He said, "Forecast often, and only discuss your forecasts when you were right."
     
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  7. jaybee

    jaybee Cleared for Takeoff

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    the 500mb chart is considered the "steering current" level.

    so take a look at a current surface analysis, look at the 500mb chart and then try to guess what the surface analysis chart will look like in 12/24 hrs and then look and see what the 12/24 hr charts look like.
     
  8. AggieMike88

    AggieMike88 Touchdown! Greaser!

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    Now offering reverse discounts.
    Remember Harold Taft from KXAS Channel 5? Sounds like something he would say
     
  9. Let'sgoflying!

    Let'sgoflying! Touchdown! Greaser!

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    Yes, that's what didn't work for me and I don't know why. See post #4. Must be interpreting it wrong.
     
  10. jaybee

    jaybee Cleared for Takeoff

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    Sorry totally missed that.

    Coriolis and surface friction have to be taken into account also as well as whats on the other side of the cold front, there was a High in Mexico for example. Just kind of got to guess and with time your guesses will get better.

    Maybe sign up for - https://www.avwxworkshops.com/index_guest.php

    or this is a link I really like that I hadn't visited in quite some time but I'm kind of a weather geek... - http://forecast.weather.gov/jetstream/matrix.htm in particular - http://forecast.weather.gov/jetstream/synoptic/ll_analyze.htm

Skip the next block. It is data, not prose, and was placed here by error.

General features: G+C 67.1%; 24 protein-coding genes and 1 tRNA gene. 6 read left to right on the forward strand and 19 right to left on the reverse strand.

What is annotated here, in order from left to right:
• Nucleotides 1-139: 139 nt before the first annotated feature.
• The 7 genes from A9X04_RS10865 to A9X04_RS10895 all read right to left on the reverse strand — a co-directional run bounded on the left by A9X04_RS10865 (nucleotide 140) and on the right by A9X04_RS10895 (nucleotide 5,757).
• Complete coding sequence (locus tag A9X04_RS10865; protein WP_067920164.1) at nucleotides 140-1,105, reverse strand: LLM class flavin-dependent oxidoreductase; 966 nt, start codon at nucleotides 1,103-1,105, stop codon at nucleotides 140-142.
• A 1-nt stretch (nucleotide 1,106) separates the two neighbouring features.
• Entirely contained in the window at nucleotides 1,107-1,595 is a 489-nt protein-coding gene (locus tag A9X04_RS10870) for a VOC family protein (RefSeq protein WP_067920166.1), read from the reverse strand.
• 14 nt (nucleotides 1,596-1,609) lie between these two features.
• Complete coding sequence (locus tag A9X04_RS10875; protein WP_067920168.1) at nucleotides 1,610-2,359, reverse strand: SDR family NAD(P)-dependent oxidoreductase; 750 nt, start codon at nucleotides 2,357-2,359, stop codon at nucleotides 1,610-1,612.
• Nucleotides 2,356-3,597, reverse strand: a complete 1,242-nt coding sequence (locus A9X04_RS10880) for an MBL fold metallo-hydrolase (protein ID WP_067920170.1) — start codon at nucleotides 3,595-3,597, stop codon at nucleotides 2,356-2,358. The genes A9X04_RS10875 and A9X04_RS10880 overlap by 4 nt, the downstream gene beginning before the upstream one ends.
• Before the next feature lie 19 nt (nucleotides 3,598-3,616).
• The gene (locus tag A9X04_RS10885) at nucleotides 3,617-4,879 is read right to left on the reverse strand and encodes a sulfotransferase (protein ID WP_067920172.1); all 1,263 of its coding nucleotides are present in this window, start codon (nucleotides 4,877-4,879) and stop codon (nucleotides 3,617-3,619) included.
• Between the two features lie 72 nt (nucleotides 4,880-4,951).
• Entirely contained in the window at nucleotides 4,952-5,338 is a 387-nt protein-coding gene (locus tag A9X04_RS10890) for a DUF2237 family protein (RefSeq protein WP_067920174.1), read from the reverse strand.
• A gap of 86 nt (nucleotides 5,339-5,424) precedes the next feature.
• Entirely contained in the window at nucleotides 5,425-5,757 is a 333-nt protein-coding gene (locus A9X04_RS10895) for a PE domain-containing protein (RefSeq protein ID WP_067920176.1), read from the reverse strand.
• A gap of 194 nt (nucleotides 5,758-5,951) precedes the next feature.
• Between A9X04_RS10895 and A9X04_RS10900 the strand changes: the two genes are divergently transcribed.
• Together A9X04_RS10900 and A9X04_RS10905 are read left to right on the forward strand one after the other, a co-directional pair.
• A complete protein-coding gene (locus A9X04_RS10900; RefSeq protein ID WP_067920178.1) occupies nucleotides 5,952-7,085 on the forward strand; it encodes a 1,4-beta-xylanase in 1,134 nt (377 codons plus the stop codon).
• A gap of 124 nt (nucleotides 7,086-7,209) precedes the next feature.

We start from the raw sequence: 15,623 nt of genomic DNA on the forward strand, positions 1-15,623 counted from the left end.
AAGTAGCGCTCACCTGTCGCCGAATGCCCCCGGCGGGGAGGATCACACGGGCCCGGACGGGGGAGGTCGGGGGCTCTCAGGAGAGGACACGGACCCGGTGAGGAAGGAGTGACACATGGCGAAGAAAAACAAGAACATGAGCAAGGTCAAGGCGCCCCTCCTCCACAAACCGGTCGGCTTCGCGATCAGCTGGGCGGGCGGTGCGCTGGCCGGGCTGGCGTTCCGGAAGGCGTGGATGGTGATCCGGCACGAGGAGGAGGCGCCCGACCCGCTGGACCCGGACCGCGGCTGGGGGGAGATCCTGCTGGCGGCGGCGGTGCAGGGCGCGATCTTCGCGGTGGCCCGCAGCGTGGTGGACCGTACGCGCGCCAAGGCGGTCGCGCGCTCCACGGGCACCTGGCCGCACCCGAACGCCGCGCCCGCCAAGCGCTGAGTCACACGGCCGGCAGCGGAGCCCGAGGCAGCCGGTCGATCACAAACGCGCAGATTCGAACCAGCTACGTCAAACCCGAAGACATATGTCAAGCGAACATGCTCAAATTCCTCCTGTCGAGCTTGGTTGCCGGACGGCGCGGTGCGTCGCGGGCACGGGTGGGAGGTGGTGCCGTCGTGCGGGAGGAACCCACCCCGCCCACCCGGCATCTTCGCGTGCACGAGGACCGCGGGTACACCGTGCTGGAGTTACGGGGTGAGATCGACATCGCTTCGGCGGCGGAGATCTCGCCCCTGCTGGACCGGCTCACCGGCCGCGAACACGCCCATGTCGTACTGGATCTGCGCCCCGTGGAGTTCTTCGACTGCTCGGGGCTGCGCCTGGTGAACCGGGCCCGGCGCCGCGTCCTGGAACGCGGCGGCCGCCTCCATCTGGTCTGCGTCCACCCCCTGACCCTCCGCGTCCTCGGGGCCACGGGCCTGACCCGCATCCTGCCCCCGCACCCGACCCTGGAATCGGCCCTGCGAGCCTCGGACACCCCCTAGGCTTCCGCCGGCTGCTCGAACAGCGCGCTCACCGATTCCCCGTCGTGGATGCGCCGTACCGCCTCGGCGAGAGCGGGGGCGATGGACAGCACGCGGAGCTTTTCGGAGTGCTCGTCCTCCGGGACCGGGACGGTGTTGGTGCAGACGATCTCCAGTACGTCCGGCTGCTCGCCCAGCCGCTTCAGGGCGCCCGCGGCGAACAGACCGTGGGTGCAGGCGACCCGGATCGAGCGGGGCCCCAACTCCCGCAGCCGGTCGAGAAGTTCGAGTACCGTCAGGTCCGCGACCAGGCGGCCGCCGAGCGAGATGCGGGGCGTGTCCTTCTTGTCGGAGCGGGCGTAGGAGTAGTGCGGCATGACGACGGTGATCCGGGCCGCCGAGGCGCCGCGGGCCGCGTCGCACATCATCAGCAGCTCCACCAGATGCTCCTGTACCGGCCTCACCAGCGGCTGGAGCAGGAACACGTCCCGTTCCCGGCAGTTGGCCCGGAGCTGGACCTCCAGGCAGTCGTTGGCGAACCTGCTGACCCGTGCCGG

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  11. SkyDog58

    SkyDog58 Final Approach

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    Old dog w/o new tricks
    That’s only used by the more sophisticated high tech meteorologists. Most others still use the dart board.
     
  12. N659HB

    N659HB Pattern Altitude

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    FTFY
     
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  13. Clark1961

    Clark1961 Touchdown! Greaser!

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    Include Eötvös too
     
  14. mscard88

    mscard88 Touchdown! Greaser!

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    FTFY both :

    upload_2017-12-5_17-22-0.jpeg
     
  15. Let'sgoflying!

    Let'sgoflying! Touchdown! Greaser!

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    Ok, it is the 15th and since yesterday the wx gurus are calling for 12°F here on the 24th.
    (10 days if you consider this has been out since yesterday)
    What specifically are they looking at; use any charts or data to point this magic out to me.
     
  16. denverpilot

    denverpilot Taxi to Parking

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    A whole crap ton of computer generated models.